Minister for Foreign Affairs Timo Soini's speech in EU High-Level event in Oulu
Keynote speech by Mr. Timo Soini Minister for Foreign Affairs of Finland EU High-Level event "A sustainable Arctic – innovative approaches” Oulu, 15 June 2017.
It is a pleasure to see such a wide audience at this first high-level Arctic event of the European Union. I am honored to host this event with the High Representative Frederica Mogherini and with Commissioner Karmenu Vella.The fact that this event is a joint effort of the Finnish Foreign Ministry, the EU institutions and of the City of Oulu and that the audience is composed of people of a variety of backgrounds reflects the fact that the Arctic is both global and local. The Arctic issues need attention from the foreign policy community, environmental experts, entrepreneurs, innovators, investors, and of course the Arctic dwellers.
The title of this event is "A sustainable Arctic – innovative approaches". It depicts the challenges that we face: how to safeguard the Arctic environment and livelihoods and how to encourage and support innovative and sustainable development of the Arctic. As is true anywhere on the globe, also in the Arctic sustainable development commitments need to be translated into action. This requires research, education, innovative technologies and investment. It requires international cooperation but also local initiatives. Indigenous and local inhabitants are our indispensable resource and guides in this effort.
In the past, economic development and environmental protection were seen as mutually exclusive alternatives. Luckily private businesses recognized early on, that in fact the opposite is true. This has since been transferred also to governmental policies and in some cases into international standards. We need to continue on this path when developing Arctic policies and initiatives.
Arctic is already significantly affected by the climate change and the change seems to be gathering pace. This emphasizes the importance of the Paris Climate Agreement. The recent set-backs should not discourage us, but to make us even more determined to make true of the commitments we have made.
The effects as well as the solutions for climate change can be observed at both local and global level. This is why it is encouraging to witness renewed and even reinforced commitments to combat climate change from local and regional actors. We need to keep climate change high on the Arctic agenda.
The EU has a significant role to play in the Arctic. The EU is a key actor in supporting sustainable development and innovation in the Arctic. The EU’s engagement through research, financial instruments, investment, capacity building and innovative technologies is necessary.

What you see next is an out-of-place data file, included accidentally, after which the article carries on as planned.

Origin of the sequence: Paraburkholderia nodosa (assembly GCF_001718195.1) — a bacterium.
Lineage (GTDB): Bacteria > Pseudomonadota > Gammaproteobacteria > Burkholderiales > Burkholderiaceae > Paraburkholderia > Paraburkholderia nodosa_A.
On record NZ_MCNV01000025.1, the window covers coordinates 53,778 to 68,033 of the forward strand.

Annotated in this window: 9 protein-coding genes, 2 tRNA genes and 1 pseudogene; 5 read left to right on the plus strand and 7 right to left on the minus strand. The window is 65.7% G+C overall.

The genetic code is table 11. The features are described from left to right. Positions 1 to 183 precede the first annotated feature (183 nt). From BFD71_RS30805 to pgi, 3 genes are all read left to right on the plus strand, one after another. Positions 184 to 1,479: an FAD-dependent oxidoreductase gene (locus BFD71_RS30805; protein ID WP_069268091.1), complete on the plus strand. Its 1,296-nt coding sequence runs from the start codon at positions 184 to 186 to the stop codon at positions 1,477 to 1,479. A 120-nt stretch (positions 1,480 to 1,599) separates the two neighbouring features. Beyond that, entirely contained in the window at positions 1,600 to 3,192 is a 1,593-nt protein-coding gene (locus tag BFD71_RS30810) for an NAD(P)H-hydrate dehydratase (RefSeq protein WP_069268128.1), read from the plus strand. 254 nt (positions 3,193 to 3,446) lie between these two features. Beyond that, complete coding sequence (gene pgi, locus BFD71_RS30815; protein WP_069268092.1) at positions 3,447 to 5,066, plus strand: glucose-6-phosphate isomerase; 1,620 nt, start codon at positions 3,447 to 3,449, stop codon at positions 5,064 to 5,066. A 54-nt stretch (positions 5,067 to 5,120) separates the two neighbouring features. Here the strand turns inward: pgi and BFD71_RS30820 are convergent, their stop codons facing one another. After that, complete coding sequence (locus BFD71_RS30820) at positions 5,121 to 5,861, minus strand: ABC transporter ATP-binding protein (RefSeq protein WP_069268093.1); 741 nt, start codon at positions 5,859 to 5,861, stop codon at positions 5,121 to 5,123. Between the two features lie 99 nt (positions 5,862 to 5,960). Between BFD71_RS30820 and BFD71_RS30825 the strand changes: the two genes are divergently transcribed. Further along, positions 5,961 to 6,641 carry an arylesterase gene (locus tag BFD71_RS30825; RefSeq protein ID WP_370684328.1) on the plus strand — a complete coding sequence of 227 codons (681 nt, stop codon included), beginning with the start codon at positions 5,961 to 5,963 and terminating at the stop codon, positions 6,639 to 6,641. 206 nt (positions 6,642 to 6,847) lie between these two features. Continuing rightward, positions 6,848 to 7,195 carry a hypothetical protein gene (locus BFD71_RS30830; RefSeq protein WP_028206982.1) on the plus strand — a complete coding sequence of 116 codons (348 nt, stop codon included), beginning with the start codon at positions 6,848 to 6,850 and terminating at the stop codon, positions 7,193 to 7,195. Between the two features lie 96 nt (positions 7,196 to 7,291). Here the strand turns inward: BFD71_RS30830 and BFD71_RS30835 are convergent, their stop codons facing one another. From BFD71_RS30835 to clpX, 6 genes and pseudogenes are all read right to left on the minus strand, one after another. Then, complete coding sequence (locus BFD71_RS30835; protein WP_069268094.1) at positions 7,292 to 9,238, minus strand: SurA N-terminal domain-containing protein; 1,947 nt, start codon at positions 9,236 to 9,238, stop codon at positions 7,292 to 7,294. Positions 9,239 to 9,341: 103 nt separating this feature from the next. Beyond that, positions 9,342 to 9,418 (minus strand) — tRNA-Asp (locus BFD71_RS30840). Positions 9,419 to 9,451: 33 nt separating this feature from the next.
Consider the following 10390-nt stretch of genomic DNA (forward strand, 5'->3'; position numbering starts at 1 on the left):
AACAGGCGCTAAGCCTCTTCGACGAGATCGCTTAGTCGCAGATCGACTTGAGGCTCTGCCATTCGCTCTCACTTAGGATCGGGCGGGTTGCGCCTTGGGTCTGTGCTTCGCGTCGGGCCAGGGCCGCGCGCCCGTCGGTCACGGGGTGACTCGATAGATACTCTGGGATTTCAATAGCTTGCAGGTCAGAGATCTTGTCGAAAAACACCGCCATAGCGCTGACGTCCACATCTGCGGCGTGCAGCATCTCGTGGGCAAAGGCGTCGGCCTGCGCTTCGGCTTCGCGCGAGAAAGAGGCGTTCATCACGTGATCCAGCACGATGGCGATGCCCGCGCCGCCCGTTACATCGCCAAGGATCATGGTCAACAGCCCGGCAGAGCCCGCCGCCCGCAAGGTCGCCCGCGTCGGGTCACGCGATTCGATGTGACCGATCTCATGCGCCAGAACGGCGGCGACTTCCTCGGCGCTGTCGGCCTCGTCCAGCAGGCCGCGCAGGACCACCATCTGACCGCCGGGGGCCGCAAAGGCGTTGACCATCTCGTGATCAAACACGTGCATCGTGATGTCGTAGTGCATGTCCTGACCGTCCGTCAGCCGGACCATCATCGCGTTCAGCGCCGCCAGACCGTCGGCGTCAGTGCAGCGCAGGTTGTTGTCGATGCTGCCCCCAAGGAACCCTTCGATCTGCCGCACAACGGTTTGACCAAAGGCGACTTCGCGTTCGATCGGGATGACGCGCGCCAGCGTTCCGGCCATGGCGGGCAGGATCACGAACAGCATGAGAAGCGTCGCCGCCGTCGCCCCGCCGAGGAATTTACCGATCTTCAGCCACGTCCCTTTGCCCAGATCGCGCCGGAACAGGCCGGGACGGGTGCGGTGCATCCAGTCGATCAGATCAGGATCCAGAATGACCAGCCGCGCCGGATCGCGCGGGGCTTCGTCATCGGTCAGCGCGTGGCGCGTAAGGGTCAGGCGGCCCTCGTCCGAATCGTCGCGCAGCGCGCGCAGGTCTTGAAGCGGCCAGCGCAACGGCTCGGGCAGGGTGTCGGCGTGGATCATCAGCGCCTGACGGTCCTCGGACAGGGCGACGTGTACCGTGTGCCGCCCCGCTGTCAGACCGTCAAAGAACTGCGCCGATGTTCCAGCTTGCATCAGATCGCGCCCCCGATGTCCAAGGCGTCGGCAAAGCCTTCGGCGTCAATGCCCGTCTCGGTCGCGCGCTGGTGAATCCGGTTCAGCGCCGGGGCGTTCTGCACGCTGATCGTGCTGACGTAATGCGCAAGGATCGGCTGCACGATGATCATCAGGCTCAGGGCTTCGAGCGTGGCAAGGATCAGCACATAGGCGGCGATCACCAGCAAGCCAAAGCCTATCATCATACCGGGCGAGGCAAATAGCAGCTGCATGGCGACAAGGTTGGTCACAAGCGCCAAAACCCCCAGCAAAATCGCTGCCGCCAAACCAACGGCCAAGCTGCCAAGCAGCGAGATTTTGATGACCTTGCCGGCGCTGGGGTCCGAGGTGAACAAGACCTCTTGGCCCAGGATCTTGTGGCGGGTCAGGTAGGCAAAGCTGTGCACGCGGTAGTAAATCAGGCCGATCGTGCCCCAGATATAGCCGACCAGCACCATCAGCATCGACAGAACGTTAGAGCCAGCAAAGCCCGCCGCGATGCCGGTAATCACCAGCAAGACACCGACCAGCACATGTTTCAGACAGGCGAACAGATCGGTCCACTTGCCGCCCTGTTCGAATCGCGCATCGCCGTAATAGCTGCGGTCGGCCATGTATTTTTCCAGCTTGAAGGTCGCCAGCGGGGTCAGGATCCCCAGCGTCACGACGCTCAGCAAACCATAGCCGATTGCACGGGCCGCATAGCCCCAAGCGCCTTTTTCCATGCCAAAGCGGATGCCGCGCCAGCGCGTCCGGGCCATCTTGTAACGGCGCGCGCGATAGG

The EU adopted last year the Communication on an Integrated European Union Policy for the Arctic. It defined three priority areas where the EU will act in the coming years: 1) Climate Change and Safeguarding the Arctic Environment; 2) Sustainable Development in and around the Arctic, and; 3) International Cooperation on Arctic Issues. This reflects well the Finnish thinking. We need to make sure that these priorities are turned in to concrete initiatives. This event in Oulu provides an important forum to do so.
The necessity of economic growth and job creation is as evident in the Arctic regions as is elsewhere in Europe. These regions need support in building a competitive and attractive environment for new businesses and research. It is necessary to develop both infrastructure and intelligent transport systems. An enhanced access to the Arctic Ocean would benefit all.
The EU and its Member States are significant beneficiaries of the forests, marine resources, minerals, energy supplies and high quality research of its northern regions. Sustainable investments in the region will thus profit everybody in the long run. Possibilities for cross-border cooperation and a global perspective need to be kept in mind these considerations.
Establishing a dedicated Arctic Dimension in Horizon 2020 is an important step in building a coherent EU approach. But we see the need to put in place more coordinated and effective EU funding mechanisms for the Arctic.
An Arctic Stakeholder Forum will meet tomorrow to discuss investment priorities for the European Arctic. The EU commitment to dialogue with Arctic stakeholders - the Arctic EU member states, Arctic states and the inhabitants of the Arctic – is highly valued.
Finland is chairing the Arctic Council until May 2019. Finland’s chairmanship priorities are environmental protection, connectivity, meteorological cooperation and education. These are all areas where also the EU has a lot at stake. We should look at what we can achieve together.
The EU Global Strategy for foreign and security policy, published a year ago, depicted "A Cooperative Arctic" as one of the key geographical priorities. As mentioned in the Strategy, the EU has a strategic interest in the Arctic remaining a low-tension area, with ongoing cooperation ensured by the Arctic Council. This, I trust, is a shared interest in this room. A strengthened EU engagement in the Arctic region will support the established international peaceful framework in the Arctic.
Both the EU in its Arctic Communication and Finland during the chairmanship of the Arctic Council emphasize international cooperation as key to sustainable development in the Arctic. This is why I am particularly happy to welcome representatives from non-EU Arctic countries including Norway, Iceland and Canada.
The Arctic is local and global. What we need for a sustainable Arctic are local expertise and initiatives, global commitments and international cooperation. The EU fits well into this picture with its Arctic regions, its wide range of policies and its global reach. The only way to succeed is to work together.
I wish you all warmly welcome to the EU high-level event on the Arctic. Sustainable European Arctic is open for everybody!